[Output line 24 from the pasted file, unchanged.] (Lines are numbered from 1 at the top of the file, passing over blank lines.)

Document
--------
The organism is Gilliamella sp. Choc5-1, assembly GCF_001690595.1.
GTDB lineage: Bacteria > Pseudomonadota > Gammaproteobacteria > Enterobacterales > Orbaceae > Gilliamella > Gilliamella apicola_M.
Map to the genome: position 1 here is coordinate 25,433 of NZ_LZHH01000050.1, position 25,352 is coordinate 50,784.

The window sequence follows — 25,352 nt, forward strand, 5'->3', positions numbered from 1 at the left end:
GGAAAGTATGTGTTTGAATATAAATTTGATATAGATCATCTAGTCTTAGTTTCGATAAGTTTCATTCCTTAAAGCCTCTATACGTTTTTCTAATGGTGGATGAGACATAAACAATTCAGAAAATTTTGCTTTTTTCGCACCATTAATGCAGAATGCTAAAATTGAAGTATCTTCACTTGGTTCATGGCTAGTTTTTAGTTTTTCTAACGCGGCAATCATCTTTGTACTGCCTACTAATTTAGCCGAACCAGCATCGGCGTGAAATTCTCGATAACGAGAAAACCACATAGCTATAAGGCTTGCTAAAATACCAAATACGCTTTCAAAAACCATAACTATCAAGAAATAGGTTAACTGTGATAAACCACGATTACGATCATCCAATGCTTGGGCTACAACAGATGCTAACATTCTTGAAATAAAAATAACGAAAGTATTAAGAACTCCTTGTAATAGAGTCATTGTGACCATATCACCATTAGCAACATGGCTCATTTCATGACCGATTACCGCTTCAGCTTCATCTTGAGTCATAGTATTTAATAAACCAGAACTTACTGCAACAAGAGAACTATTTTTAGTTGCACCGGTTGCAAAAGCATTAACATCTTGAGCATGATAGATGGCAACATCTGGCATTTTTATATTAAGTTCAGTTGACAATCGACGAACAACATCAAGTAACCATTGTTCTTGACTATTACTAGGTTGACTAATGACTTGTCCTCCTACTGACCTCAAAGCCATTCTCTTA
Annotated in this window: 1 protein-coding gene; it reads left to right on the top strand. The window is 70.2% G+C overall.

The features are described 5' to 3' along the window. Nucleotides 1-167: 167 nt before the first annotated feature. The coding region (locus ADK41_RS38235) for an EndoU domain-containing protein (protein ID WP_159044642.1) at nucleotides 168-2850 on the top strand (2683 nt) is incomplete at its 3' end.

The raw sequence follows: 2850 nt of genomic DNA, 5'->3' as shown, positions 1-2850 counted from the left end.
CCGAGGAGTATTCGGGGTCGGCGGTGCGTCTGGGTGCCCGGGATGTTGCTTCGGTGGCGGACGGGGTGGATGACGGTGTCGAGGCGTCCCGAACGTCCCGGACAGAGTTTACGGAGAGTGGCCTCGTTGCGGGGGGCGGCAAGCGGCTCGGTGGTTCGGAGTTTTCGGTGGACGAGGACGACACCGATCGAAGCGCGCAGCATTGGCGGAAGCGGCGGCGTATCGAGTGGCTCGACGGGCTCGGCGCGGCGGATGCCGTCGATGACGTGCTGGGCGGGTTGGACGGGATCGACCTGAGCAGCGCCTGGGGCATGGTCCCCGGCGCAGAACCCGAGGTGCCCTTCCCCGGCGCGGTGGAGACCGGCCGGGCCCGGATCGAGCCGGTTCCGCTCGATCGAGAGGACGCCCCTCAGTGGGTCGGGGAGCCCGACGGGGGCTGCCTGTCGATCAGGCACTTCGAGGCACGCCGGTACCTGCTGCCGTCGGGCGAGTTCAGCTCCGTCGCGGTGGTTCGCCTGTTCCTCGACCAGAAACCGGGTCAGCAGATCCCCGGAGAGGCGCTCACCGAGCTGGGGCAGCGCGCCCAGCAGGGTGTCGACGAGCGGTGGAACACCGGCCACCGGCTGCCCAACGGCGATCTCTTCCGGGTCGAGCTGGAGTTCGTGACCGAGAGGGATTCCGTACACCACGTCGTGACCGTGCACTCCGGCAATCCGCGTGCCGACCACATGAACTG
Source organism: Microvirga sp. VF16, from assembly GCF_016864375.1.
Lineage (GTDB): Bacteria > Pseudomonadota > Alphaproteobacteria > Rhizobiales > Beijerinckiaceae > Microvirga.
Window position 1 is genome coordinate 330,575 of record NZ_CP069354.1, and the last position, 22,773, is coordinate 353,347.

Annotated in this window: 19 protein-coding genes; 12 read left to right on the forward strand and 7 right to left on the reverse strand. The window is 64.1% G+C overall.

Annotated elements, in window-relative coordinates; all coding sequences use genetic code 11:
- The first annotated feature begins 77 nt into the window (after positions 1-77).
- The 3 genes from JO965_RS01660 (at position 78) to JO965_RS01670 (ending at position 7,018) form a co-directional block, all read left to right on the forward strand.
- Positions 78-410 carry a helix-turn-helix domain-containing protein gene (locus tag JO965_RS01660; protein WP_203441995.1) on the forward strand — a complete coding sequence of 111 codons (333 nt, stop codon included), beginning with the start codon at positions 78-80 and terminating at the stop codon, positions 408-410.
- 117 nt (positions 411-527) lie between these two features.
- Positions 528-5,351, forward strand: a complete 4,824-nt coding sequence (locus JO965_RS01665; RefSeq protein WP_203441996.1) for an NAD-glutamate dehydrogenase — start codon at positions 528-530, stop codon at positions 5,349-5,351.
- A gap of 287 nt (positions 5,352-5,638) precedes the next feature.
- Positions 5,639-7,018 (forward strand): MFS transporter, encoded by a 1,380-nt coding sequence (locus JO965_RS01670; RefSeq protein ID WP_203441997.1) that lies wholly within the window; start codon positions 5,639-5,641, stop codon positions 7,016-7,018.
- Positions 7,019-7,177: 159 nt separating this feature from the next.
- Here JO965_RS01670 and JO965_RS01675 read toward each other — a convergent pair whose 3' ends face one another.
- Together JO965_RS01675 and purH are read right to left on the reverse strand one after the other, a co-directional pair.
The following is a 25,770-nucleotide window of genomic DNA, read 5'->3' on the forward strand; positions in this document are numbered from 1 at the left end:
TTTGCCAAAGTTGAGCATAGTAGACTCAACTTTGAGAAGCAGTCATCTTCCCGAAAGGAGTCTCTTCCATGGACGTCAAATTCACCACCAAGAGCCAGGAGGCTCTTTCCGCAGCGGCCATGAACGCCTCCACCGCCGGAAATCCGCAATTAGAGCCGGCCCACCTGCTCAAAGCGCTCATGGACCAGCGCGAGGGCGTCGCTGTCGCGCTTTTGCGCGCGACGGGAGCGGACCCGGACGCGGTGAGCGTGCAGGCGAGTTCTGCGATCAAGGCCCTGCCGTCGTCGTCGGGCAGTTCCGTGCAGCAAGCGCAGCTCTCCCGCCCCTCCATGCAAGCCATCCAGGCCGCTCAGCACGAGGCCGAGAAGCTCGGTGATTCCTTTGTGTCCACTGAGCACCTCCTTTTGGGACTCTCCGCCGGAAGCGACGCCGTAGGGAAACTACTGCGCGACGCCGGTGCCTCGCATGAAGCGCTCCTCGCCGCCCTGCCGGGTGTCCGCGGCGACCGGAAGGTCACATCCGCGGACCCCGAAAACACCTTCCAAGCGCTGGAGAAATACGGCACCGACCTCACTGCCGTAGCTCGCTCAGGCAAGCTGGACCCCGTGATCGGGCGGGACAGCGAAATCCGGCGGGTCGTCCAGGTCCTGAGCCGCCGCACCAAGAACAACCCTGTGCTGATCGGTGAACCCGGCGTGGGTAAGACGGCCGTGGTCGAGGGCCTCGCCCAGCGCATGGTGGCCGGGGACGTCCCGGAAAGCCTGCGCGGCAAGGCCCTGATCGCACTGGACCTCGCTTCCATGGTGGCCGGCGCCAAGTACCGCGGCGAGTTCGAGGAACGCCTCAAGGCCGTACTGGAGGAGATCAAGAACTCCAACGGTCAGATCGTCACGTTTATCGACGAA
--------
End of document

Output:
- Together JO965_RS01675 and purH are read right to left on the reverse strand one after the other, a co-directional pair.